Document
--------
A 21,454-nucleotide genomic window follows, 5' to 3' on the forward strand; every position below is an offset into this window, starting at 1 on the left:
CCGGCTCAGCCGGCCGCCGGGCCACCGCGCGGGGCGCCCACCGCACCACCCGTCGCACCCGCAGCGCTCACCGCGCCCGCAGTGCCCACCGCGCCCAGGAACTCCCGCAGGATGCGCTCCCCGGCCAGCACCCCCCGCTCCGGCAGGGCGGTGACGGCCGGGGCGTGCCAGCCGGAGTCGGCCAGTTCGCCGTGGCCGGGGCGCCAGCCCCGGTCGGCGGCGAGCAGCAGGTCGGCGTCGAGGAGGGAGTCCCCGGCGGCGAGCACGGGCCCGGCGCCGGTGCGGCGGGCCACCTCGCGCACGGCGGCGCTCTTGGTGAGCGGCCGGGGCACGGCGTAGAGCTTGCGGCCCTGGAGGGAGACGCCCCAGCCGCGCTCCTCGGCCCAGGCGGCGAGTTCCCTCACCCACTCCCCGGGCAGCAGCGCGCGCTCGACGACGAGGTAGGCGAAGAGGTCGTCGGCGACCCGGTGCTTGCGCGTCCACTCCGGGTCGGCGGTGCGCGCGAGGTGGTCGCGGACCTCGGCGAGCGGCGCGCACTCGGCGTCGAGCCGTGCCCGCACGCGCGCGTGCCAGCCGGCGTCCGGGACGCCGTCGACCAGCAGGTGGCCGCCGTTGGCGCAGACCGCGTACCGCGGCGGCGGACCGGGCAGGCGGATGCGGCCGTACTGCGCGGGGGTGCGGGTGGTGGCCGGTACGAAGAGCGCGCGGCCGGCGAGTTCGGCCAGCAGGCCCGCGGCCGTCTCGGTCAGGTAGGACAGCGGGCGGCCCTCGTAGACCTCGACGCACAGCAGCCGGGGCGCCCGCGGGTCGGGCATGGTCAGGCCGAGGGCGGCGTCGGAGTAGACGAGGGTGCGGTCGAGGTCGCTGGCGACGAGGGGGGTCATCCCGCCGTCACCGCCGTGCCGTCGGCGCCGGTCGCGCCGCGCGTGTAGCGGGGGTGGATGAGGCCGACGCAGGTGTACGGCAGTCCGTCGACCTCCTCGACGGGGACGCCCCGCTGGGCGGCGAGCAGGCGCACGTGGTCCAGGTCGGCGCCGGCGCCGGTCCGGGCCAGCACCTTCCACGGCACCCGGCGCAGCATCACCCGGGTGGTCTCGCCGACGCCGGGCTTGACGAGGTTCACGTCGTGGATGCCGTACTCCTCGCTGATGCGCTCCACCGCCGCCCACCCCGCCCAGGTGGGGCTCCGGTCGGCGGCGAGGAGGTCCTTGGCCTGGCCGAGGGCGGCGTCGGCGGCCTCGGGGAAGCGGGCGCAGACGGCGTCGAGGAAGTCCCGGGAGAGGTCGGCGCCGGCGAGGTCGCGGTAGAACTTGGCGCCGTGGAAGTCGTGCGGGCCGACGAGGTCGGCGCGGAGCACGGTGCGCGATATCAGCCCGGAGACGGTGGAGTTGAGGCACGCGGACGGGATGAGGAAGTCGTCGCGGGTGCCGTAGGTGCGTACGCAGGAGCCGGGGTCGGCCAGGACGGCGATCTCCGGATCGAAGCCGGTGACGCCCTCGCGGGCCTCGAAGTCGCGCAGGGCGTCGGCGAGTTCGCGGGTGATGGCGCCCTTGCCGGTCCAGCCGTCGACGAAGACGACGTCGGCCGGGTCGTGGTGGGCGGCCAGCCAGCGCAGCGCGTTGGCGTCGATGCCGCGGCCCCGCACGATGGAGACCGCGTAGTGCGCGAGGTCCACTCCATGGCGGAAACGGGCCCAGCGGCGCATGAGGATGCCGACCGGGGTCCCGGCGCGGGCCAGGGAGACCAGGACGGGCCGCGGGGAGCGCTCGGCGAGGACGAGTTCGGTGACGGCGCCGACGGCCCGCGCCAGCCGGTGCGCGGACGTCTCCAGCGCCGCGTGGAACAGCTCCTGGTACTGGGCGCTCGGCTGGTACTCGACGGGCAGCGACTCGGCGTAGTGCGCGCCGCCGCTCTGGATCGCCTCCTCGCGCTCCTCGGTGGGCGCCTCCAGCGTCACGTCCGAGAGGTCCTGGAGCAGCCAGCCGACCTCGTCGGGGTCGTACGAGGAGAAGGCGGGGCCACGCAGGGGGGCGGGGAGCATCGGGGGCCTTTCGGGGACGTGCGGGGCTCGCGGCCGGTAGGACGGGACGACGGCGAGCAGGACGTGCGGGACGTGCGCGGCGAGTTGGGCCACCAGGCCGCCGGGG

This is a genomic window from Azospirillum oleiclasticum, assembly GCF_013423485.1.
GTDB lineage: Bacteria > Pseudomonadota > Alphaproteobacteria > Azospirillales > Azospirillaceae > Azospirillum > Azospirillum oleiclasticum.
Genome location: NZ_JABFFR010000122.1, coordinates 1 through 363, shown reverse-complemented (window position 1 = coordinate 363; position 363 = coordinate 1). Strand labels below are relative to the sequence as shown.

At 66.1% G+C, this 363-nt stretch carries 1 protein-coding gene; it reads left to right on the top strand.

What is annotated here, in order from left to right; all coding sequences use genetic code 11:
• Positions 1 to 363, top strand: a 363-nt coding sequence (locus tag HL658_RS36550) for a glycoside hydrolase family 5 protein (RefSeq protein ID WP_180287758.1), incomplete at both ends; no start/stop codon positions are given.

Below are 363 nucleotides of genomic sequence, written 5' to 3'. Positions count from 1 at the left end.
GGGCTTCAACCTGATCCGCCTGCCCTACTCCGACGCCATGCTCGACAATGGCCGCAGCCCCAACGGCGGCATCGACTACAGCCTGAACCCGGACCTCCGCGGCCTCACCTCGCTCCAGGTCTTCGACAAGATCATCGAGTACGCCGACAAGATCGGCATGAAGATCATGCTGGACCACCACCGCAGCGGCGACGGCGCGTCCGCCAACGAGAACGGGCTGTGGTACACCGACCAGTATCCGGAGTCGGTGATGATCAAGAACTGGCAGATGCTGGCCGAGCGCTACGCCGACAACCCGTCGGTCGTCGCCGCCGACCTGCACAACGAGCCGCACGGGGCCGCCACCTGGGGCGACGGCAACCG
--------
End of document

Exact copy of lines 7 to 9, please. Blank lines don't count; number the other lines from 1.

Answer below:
What is annotated here, in order from left to right; all coding sequences use genetic code 11:
• Positions 1 to 363, top strand: a 363-nt coding sequence (locus tag HL658_RS36550) for a glycoside hydrolase family 5 protein (RefSeq protein ID WP_180287758.1), incomplete at both ends; no start/stop codon positions are given.

Below are 363 nucleotides of genomic sequence, written 5' to 3'. Positions count from 1 at the left end.